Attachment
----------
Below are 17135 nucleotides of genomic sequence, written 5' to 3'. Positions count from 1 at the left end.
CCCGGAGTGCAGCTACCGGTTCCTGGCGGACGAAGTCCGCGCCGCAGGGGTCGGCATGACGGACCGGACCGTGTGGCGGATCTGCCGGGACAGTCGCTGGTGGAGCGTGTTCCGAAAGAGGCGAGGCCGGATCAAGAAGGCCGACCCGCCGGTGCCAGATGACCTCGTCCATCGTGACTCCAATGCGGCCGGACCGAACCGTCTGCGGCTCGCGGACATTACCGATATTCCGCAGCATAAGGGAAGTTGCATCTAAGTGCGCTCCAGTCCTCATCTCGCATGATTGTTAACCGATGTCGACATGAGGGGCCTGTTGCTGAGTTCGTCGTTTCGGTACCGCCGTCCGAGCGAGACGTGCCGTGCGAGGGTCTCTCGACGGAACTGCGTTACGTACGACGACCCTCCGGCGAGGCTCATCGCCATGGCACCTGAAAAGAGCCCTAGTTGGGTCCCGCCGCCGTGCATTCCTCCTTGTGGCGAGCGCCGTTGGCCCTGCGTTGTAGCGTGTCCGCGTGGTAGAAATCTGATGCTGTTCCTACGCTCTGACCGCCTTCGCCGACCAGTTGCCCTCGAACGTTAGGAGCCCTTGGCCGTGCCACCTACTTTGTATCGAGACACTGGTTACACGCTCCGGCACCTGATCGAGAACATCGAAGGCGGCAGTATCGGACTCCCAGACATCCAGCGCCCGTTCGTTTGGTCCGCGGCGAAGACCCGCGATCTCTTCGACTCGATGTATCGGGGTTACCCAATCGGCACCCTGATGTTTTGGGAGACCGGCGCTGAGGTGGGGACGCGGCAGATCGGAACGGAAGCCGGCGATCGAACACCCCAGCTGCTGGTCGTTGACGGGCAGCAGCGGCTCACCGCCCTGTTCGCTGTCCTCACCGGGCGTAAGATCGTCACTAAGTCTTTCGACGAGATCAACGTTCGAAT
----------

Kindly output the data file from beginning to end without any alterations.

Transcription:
Below are 17135 nucleotides of genomic sequence, written 5' to 3'. Positions count from 1 at the left end.
CCCGGAGTGCAGCTACCGGTTCCTGGCGGACGAAGTCCGCGCCGCAGGGGTCGGCATGACGGACCGGACCGTGTGGCGGATCTGCCGGGACAGTCGCTGGTGGAGCGTGTTCCGAAAGAGGCGAGGCCGGATCAAGAAGGCCGACCCGCCGGTGCCAGATGACCTCGTCCATCGTGACTCCAATGCGGCCGGACCGAACCGTCTGCGGCTCGCGGACATTACCGATATTCCGCAGCATAAGGGAAGTTGCATCTAAGTGCGCTCCAGTCCTCATCTCGCATGATTGTTAACCGATGTCGACATGAGGGGCCTGTTGCTGAGTTCGTCGTTTCGGTACCGCCGTCCGAGCGAGACGTGCCGTGCGAGGGTCTCTCGACGGAACTGCGTTACGTACGACGACCCTCCGGCGAGGCTCATCGCCATGGCACCTGAAAAGAGCCCTAGTTGGGTCCCGCCGCCGTGCATTCCTCCTTGTGGCGAGCGCCGTTGGCCCTGCGTTGTAGCGTGTCCGCGTGGTAGAAATCTGATGCTGTTCCTACGCTCTGACCGCCTTCGCCGACCAGTTGCCCTCGAACGTTAGGAGCCCTTGGCCGTGCCACCTACTTTGTATCGAGACACTGGTTACACGCTCCGGCACCTGATCGAGAACATCGAAGGCGGCAGTATCGGACTCCCAGACATCCAGCGCCCGTTCGTTTGGTCCGCGGCGAAGACCCGCGATCTCTTCGACTCGATGTATCGGGGTTACCCAATCGGCACCCTGATGTTTTGGGAGACCGGCGCTGAGGTGGGGACGCGGCAGATCGGAACGGAAGCCGGCGATCGAACACCCCAGCTGCTGGTCGTTGACGGGCAGCAGCGGCTCACCGCCCTGTTCGCTGTCCTCACCGGGCGTAAGATCGTCACTAAGTCTTTCGACGAGATCAACGTTCGAAT